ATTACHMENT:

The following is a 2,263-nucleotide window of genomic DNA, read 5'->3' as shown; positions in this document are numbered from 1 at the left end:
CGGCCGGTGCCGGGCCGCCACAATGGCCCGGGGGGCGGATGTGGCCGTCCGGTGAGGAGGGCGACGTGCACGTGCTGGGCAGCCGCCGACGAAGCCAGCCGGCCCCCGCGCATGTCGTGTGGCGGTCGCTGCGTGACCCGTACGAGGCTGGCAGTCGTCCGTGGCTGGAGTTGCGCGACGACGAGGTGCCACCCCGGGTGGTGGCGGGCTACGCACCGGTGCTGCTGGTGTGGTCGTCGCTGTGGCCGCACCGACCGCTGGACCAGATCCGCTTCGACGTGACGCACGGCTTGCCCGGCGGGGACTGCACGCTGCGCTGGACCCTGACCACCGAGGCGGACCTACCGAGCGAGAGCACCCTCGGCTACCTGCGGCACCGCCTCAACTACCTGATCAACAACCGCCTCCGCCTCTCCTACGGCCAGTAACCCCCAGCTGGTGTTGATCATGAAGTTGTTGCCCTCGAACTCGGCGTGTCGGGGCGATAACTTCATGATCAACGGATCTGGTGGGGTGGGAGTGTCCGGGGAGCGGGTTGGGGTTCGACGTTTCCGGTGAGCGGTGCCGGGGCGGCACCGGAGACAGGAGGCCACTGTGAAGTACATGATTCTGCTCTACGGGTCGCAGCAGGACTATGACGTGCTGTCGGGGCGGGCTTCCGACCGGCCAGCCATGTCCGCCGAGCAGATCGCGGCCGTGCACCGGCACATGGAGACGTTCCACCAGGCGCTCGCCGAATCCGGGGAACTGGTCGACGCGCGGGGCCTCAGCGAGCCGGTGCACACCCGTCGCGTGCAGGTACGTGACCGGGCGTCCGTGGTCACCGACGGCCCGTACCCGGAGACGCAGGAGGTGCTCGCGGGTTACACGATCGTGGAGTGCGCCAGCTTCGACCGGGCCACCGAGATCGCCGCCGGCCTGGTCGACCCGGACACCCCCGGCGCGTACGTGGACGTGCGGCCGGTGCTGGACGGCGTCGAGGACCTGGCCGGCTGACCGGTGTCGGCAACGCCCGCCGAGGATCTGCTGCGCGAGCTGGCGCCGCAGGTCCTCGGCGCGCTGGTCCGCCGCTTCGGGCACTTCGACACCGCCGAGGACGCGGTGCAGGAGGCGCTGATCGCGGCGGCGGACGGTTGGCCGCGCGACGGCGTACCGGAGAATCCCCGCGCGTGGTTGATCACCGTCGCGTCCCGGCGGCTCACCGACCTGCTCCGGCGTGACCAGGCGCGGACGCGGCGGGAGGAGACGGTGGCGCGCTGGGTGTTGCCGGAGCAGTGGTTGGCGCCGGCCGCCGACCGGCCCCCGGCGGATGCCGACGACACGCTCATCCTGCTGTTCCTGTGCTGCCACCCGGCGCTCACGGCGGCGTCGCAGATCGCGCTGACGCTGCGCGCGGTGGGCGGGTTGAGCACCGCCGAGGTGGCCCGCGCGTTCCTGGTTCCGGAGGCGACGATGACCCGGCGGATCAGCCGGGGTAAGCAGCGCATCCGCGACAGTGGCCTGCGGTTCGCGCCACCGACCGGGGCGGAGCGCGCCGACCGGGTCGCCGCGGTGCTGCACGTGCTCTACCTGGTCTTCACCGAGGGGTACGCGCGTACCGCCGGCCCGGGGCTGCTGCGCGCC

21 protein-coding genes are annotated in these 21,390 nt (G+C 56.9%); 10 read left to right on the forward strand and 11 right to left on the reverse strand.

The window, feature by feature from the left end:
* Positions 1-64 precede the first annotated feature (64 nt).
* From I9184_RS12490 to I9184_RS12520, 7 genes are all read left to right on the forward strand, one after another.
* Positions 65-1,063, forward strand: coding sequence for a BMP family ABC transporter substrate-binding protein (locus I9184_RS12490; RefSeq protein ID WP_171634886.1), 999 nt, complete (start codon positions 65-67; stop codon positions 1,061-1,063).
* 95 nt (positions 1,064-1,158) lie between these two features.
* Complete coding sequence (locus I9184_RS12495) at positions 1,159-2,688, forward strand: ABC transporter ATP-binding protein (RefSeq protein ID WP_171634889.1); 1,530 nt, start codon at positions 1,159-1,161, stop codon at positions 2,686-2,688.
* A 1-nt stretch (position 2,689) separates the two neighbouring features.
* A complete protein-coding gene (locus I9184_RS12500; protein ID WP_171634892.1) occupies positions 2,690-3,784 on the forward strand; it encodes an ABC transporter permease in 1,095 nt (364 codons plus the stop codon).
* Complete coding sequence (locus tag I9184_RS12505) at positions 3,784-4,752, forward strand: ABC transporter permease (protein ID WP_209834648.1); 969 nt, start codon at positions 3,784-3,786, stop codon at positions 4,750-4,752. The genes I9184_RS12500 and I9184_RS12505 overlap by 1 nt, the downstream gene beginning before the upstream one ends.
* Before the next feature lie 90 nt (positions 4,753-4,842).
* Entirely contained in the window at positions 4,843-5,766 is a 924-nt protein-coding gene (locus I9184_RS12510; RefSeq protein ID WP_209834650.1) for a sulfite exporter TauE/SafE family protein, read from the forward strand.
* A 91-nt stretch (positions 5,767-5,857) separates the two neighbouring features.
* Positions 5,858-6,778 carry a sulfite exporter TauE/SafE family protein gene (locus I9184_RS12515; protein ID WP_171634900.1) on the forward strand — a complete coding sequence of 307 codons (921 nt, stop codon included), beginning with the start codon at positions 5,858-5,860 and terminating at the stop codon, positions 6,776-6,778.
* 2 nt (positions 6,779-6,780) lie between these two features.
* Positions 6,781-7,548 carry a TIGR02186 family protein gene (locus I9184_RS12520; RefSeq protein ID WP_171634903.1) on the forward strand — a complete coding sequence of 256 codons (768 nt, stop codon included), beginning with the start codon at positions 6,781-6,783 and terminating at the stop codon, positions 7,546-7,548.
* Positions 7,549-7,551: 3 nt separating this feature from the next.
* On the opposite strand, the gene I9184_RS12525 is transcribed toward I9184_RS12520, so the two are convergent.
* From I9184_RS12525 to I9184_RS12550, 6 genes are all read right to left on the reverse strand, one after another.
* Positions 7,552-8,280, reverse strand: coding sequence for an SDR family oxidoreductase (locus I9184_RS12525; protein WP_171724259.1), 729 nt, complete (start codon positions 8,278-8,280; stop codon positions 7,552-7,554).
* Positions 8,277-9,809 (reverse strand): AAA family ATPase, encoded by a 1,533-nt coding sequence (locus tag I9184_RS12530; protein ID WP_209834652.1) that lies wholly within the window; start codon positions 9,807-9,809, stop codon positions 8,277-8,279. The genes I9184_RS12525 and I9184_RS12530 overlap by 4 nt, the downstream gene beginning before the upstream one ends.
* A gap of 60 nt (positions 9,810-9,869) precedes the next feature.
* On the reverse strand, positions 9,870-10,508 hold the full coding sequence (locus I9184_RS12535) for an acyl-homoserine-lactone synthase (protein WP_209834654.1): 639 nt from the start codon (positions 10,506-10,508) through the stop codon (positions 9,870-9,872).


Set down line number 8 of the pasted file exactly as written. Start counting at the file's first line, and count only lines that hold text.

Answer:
* 95 nt (positions 1,064-1,158) lie between these two features.